Watch liquidity and leverage position carefully. A farm or ranch business with a debt/asset ratio of over 50 percent is skating on fairly thin ice at lower margins. Liquidity measured by net working capital / gross revenue needs to be kept above 30 percent and even higher if annual net cash flows are highly variable, the business is highly leveraged, or the business is operated primarily on cash rented land with multiple year leases.

Producers would also be well advised to fix interest rates even if it means restructuring some debt from short term to intermediate or long term and paying a slightly higher rate. Interest rate risk is real and in the current environment only one direction possible for a significant interest rate move—up.

Producers should also monitor actual cash flows versus projected cash flows on a regular basis and focus closely on variances to address problems, capitalize on opportunities or adjust future plans on a more timely basis.  The ability to indentify problems or opportunities early and respond is an increasingly important key to business success.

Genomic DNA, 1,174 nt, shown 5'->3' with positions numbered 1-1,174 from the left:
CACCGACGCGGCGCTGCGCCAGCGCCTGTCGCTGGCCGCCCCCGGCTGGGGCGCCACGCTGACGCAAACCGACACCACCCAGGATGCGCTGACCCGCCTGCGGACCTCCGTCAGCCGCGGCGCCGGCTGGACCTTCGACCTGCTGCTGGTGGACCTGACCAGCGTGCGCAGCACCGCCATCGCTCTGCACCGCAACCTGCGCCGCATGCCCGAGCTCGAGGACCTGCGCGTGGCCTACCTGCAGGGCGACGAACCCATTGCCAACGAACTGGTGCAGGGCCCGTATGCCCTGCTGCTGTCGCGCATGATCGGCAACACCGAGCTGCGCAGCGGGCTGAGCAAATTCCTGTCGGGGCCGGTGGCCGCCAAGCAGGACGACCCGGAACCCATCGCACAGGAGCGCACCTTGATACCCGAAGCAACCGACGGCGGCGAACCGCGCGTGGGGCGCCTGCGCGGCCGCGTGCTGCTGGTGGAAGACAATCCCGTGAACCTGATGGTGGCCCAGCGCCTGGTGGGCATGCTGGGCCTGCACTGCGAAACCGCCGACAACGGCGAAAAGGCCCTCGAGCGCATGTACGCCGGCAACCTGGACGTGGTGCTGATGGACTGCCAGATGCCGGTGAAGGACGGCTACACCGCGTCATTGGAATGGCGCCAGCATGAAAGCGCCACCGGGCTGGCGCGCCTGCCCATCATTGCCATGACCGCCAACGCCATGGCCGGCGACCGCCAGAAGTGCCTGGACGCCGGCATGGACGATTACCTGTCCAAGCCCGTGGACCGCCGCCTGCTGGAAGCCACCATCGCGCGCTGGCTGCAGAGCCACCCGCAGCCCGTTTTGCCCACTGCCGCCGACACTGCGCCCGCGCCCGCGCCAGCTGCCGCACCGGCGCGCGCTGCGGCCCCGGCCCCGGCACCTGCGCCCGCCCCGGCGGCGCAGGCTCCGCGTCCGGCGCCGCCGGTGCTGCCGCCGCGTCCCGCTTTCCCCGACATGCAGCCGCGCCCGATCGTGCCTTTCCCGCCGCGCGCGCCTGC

Alpha farms that have grown rapidly and that haven’t mitigated the associated risks, will make headlines when they fail. But, a far greater number of farms/ranches have not continued as operating entities because they were not large enough or profitable enough to attract a successor, or as the result of management obsolescence in areas of increasing importance such as cost/managerial accounting, risk management, personnel management, financial analysis, informational technology and the latest developments in production technology.

From an overall credit perspective, adequate of loanable funds remain available, but both lenders and their regulators will be more proactive in risk assessment and risk mitigation due to the increasing uncertainty regarding the future of profit margins, land values, weather and government farm programs.


Danny Klinefelter is an Honor Professor, Regents Fellow and Extension Economist in the Department of Agricultural Economics, Texas A&M University.

Rodney Jones is an Associate Professor and Oklahoma Farm Credit Professor in the Department of Agricultural Economics, Oklahoma State University.


Also of interest:

Expect farm bill by end of January

U.S. agricultural trade continues as bright spot

China stockpile distorting cotton market